Before starting her occupational therapy graduate studies at Washington University, Odochi “Odo” Nwabara, OTD ’15, knew she wanted to pursue an apprenticeship outside of the U.S.
“I was born in Chicago, but my parents are originally from Nigeria. My father came to the U.S. when he was a teenager. We have family in Lagos, Nigeria, so I reached out to my aunt to help me find a place there that works with children with disabilities,” explains Nwabara. “She found The Learning Place Centre (TLPC), which treats children and young adults with Autism Spectrum Disorders (ASD) and provides education for their families and caregivers.”
As there are very few treatment centers in Nigeria, the majority of individuals with autism are not diagnosed and do not receive any form of intervention. The staff at TLPC treats approximately 30 clients each term. Treatment plans are customized to help clients overcome their unique daily challenges and to empower them to live independently in their community. Nwabara worked alongside occupational therapist Yusuf Aliu, who was her direct supervisor during her five-week apprenticeship.
“Mr. Aliu and I held sessions with our clients every hour. Some of the treatments we did included fine motor, recreational and handwriting activities; cognitive-based games; range of motion of the lower and upper extremities; and trunk, upper and lower extremity strengthening activities,” recalls Nwabara. “Mr. Aliu impacted my growth as a therapist. I would ask him questions, and he would give me feedback on our clients’ progress. He was also open to hearing and implementing my ideas.”
Bolanle Adewole, founder and executive director of TLPC, saw the positive impact that Nwabara had on the center’s clients. “Odo instantly connected with our clients and was well liked. Within a day of meeting her, my son (who is also a client) came home and said, 'I met Miss Odo. I like Miss Odo.' I believe she made a good impression,” she says.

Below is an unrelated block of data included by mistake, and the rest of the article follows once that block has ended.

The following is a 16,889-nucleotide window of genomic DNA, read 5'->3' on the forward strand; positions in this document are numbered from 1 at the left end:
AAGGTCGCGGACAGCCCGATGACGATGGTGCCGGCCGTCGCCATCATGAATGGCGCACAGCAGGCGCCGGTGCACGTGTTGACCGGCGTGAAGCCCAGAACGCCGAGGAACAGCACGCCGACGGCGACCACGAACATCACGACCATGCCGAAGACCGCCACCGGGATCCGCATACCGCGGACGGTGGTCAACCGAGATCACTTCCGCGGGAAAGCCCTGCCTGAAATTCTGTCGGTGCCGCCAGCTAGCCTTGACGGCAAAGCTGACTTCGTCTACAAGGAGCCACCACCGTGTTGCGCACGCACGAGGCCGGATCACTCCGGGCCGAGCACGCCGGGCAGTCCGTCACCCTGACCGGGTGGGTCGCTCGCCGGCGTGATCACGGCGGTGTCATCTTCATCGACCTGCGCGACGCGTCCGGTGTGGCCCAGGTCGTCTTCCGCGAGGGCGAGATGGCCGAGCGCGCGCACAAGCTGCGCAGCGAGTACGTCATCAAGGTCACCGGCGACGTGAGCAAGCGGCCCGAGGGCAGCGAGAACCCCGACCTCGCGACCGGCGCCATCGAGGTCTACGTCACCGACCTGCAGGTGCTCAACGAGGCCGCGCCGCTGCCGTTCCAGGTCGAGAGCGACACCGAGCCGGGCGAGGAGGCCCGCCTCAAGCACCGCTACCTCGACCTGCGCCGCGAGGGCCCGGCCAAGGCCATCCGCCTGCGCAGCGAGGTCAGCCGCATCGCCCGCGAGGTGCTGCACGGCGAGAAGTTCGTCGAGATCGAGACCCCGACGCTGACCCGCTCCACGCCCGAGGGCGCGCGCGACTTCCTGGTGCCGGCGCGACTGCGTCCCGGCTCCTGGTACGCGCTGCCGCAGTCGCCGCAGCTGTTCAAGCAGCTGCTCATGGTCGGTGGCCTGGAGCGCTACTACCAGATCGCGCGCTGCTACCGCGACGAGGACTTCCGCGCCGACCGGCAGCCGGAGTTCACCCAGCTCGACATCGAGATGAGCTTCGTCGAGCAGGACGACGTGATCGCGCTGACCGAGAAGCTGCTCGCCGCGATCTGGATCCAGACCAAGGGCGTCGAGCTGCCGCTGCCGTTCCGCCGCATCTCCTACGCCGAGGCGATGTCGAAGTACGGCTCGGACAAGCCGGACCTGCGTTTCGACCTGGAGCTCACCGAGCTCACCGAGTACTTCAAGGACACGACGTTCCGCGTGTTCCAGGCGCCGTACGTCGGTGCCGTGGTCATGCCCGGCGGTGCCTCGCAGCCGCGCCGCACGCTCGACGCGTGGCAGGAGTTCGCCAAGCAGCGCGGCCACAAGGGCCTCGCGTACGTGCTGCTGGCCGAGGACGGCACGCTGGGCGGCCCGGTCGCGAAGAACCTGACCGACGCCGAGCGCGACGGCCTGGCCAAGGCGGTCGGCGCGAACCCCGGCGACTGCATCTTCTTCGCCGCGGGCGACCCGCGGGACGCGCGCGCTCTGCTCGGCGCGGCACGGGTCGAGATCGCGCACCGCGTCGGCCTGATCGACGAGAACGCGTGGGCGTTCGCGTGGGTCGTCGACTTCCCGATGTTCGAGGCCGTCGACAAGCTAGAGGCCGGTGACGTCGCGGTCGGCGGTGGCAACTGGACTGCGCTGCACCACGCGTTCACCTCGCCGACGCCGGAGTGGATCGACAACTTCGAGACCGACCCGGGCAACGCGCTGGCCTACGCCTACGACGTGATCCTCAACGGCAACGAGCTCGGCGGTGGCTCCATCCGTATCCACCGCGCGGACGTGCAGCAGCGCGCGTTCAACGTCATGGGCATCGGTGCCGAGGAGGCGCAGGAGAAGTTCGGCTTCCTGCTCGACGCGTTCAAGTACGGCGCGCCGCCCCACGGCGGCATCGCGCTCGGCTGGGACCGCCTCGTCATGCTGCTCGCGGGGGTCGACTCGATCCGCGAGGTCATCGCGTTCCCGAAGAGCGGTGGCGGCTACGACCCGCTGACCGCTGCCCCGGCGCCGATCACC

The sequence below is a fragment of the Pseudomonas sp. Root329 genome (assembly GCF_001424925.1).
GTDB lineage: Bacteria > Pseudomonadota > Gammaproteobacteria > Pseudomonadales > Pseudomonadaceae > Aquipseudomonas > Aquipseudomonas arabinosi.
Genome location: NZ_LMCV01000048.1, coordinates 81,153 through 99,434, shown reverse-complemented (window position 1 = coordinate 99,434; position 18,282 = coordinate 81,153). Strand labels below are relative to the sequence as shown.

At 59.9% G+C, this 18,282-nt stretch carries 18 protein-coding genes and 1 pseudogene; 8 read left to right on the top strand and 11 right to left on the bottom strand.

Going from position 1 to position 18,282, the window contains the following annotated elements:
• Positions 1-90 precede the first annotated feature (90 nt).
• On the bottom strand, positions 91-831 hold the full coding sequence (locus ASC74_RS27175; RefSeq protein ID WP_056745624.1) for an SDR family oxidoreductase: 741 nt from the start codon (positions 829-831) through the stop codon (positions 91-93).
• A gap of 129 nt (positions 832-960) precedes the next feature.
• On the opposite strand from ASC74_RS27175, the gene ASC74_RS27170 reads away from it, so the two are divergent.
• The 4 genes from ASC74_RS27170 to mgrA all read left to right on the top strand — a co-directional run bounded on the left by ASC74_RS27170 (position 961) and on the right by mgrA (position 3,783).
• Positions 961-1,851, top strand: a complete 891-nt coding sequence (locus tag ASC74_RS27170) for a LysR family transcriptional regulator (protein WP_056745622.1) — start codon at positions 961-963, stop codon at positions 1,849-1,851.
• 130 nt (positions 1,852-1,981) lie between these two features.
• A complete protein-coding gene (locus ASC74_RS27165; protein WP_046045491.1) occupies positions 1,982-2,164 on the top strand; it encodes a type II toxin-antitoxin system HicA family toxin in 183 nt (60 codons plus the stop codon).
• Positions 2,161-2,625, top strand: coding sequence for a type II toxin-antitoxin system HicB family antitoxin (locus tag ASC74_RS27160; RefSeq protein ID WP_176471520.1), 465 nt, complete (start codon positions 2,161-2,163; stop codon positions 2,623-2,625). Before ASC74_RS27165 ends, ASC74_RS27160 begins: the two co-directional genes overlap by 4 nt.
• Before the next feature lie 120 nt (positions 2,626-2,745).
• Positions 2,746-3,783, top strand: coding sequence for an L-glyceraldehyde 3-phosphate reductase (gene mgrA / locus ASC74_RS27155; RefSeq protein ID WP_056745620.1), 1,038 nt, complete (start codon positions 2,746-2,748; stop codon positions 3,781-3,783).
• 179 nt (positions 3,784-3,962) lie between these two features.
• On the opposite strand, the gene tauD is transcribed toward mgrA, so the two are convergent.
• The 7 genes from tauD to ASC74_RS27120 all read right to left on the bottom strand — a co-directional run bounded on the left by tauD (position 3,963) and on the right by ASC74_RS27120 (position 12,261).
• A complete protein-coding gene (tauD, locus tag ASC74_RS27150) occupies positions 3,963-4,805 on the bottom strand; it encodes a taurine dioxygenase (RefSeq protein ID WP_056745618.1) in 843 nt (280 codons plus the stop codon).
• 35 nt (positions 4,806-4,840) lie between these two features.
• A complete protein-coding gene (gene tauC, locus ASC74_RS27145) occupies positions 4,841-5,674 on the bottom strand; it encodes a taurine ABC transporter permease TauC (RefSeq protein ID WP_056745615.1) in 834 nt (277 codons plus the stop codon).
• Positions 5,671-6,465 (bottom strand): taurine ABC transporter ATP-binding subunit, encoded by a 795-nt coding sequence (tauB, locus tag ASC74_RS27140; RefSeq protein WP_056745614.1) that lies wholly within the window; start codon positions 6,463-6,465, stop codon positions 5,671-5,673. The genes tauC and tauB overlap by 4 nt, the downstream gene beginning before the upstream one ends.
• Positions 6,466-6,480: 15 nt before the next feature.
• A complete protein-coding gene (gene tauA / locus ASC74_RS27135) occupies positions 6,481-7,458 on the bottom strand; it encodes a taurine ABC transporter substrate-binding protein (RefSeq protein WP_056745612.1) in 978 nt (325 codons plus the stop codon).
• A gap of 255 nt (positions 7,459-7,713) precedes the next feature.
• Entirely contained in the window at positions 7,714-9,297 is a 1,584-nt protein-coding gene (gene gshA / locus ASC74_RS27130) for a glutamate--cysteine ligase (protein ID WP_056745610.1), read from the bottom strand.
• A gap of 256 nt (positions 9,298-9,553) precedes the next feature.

Each week, Nwabara interacted with all TLPC clients through individual or group sessions. One client in particular made an impression on Nwabara. “I worked with a ten-year-old girl who had cerebral palsy and used forearm crutches for ambualtion. She was very special to me because I saw her more often than the other clients. I worked with her primarily to improve her standing independently and her standing endurance. Mr. Aliu and I were then able to transition her to walking inside and outside using visual and auditory cues. In time, she required less assistance ambulating around the restroom and completing the necessary steps to use the toilet. Her progress was great to witness,” she says.
Aliu saw clients improve under Nwabara’s care. "Odo contributed to the progress of the clients and also cared about other therapists in the building. She participated in group sessions and assisted clients with self-help skills (proper self-feeding skills, toileting, hand washing after meals, etc.),” he says.
Nwabara took a personal approach to working with clients at the center. She spent time building rapport and trust with a client who demonstrated aggressive behaviors. Eventually, she and Aliu were able to make progress with his care. While at the center, Nwabara also helped a few of the center’s adult clients lead an aerobics class. “That was a lot of fun,” she says.
Nwabara valued the center’s comprehensive and collaborative approach to treatment. “Every Wednesday, we had a staff meeting to discuss the clients’ progress and brainstorm ideas. Mr. Aliu and I completed documentation for our clients in between sessions and at the end of the day. Parents are given daily and weekly project reports from the therapists. I was impressed by the center’s level of professionalism with the clients, their families and with me. I am also in awe with everything that Mrs. Adewole has done so far with TLPC. She is doing amazing things for this population in Nigeria.”
At the end of the five weeks, the staff at TLPC wanted to thank the faculty and staff of the Program in Occupational Therapy for arranging Nwabara’s international apprenticeship. As an enrichment activity, the older clients at TLPC make journals, bowls and other items out of Ankara-African printed fabric. The staff sent Nwabara home with several of these handmade gifts to honor her mentors at WashU. Although her time at TLPC was short, Nwabara will be missed at the center.
“We enjoyed Odo’s professionalism, care and pleasant disposition. She freely shared her knowledge and contributed great ideas to add to what we already do. We would gladly host her again,” shares Adewole.
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